Are We Much Too Busy?
Letís make time to think about other people
by Jan Edmunds (revised, originally published in 2010)
Suitable for Whole School (Pri)
To consider that we should try to make time to help one another.
Preparation and materials
Optional: you may wish to display images of the characters in the fable, The Little Red Hen.
Optional: you may wish to tell the story of Jairus’ daughter found in Mark 5.21-24 and 35-43.
Sometimes, we feel very busy or too involved in what we are doing to help other people. Perhaps you’ve wanted your mum or dad to do something with you or for you and they’ve told you that they were too busy. Perhaps your mum or dad have asked you to do something for them and, because you were busy playing, you haven’t done as you were told.
Let’s listen to today’s story and see what we can learn from it.
The Little Red Hen (an adaptation of the original story)
Once upon a time, there was a little red hen. She was always busy, keeping her house and garden tidy. One day, she bought some seeds to plant in her garden. She asked her friends if they would like to help. Desmond Duck, Millie Mole and Ravin Rabbit all said, ‘Sorry, we’re far too busy.’
‘Then I shall plant them myself,’ said Little Red Hen. She planted her seeds and watered them every day. ‘Would you like to help me water my vegetables?’ she said to her friends.
‘We’re far too busy,’ said her friends once more.
‘Then I shall do it myself,’ she said. Little Red Hen worked hard every day watering and weeding round her plants. She asked her friends again if they would like to help with the weeding, but once again, they said that they were far too busy.
The shoots soon grew tall and strong. They grew and grew until one day, Little Red Hen knew it was time to pick them. She asked her friends for help again. ‘Would you like to help me pick my vegetables?’
Desmond Duck said, ‘Sorry, but I’m going for a long swim. I’m much too busy.’
Millie Mole said, ‘I need to see how many worms have dropped into my tunnels. I’m much too busy.’
Ravin Rabbit said, ‘I promised to go and play with Rosie Rabbit. I’m much too busy.’
‘Then I shall pick them myself,’ said Little Red Hen. She worked very hard until she had picked all the vegetables. ‘Now I shall make some lovely vegetable stew.’
She asked her friends again. ‘Would you like to help me make my stew?’ But once again, they were all too busy doing other things. ‘Then I shall make it myself,’ said Little Red Hen.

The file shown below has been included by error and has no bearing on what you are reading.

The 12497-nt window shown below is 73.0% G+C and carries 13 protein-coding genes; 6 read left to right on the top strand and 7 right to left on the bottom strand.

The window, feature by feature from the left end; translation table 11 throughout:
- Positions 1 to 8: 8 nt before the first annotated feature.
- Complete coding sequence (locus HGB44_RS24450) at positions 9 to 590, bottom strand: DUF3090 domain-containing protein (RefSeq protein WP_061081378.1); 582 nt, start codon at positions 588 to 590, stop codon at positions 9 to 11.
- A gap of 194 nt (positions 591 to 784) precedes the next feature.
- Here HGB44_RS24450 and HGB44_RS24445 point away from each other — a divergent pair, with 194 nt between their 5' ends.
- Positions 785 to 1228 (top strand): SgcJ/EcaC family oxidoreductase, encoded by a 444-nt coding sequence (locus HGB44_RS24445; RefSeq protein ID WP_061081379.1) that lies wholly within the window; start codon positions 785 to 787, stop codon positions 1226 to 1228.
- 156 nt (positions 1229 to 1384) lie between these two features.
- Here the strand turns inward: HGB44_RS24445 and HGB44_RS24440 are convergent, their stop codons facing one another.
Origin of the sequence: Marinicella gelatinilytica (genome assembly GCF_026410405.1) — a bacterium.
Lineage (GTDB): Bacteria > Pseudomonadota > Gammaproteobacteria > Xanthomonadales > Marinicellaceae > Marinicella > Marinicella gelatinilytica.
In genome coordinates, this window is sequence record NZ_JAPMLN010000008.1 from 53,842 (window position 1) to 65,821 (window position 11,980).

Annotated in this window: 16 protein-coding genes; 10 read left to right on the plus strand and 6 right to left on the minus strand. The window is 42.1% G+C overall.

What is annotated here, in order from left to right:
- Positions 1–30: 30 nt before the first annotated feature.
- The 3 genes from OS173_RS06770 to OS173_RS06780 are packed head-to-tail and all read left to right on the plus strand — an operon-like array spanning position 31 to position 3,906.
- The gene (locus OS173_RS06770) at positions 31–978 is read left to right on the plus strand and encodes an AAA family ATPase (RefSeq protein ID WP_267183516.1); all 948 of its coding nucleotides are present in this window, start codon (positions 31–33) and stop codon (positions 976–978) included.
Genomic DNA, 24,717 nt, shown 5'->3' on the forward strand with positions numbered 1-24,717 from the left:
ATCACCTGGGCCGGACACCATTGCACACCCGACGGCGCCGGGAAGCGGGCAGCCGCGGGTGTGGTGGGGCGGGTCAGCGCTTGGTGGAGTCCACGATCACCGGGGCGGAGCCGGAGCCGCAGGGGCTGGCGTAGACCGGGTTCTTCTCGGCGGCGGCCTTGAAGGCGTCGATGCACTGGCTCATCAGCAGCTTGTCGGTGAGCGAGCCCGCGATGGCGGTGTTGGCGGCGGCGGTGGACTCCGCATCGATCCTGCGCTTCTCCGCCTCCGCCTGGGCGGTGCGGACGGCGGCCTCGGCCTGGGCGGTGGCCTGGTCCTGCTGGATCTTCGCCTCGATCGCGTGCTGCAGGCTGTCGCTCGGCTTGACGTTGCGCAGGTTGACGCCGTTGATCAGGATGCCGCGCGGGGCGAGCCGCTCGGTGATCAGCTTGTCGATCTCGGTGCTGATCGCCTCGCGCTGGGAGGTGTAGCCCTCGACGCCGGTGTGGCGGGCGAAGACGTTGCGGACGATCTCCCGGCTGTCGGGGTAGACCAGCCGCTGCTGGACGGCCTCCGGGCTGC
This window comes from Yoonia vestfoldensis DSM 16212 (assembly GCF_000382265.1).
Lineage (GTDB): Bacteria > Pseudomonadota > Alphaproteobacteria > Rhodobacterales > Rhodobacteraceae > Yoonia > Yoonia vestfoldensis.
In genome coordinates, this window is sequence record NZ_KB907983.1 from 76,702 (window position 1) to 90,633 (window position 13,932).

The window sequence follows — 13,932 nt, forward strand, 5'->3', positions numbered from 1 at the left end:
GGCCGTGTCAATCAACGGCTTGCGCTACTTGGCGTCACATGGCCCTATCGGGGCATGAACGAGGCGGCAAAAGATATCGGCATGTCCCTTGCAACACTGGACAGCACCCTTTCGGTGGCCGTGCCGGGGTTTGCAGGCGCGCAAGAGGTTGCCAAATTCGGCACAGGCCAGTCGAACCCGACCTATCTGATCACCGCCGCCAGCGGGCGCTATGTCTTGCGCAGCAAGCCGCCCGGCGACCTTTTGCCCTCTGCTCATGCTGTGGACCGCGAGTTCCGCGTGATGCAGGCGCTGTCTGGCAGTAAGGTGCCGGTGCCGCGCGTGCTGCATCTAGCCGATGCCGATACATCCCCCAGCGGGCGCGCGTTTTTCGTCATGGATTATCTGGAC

She peeled and chopped her vegetables and took out the largest pot she could find. She put some water in it, and then added the vegetables. A delicious smell started to waft out from Little Red Hen’s kitchen.
‘Mmm, something smells good,’ said Desmond Duck.
‘That smell makes me feel hungry,’ said Millie Mole.
‘I wonder who is cooking my favourite stew?’ said Ravin Rabbit.
They all followed their noses to Little Red Hen’s kitchen. Little Red Hen was sitting down to enjoy her dinner of vegetable stew. ‘Can we help you to eat your stew?’ said her friends.
‘Certainly not,’ said Little Red Hen. ‘You would not help me to plant my seeds, or water them or weed around the plants. You would not help me to pick the vegetables or to make my stew. Now I am too busy eating it to give you any, so goodbye.’
Off went the three little animals, feeling very guilty. They realized how selfish they had been. If only they hadn’t been too busy!
You might like to spend a little time discussing the story. We are all busy doing different things every day. It’s so easy to make that the excuse for not helping others.
Read the following poem,‘Too busy’.
When we’re feeling really busy doing things we want to do,
We should try to think of others who might be busy, too.
They might just need a helping hand and ask for our support.
So surely we can help them doing things we really ought.
Time for reflection
Jesus was busy teaching people about God, but he was never too busy to help those who needed him. An example of this is seen in the story of Jairus’ daughter from the Bible. The story can be found in Mark 5.21-24 and 35-43, but this is optional.
Lord of the loving heart, may mine be loving, too.
Lord of the gentle hands, may mine be gentle, too.
Lord of the willing feet, may mine be willing, too.
So may I grow more like to you in all I say and do.
‘Heavenly Father’ (Come and Praise, 62)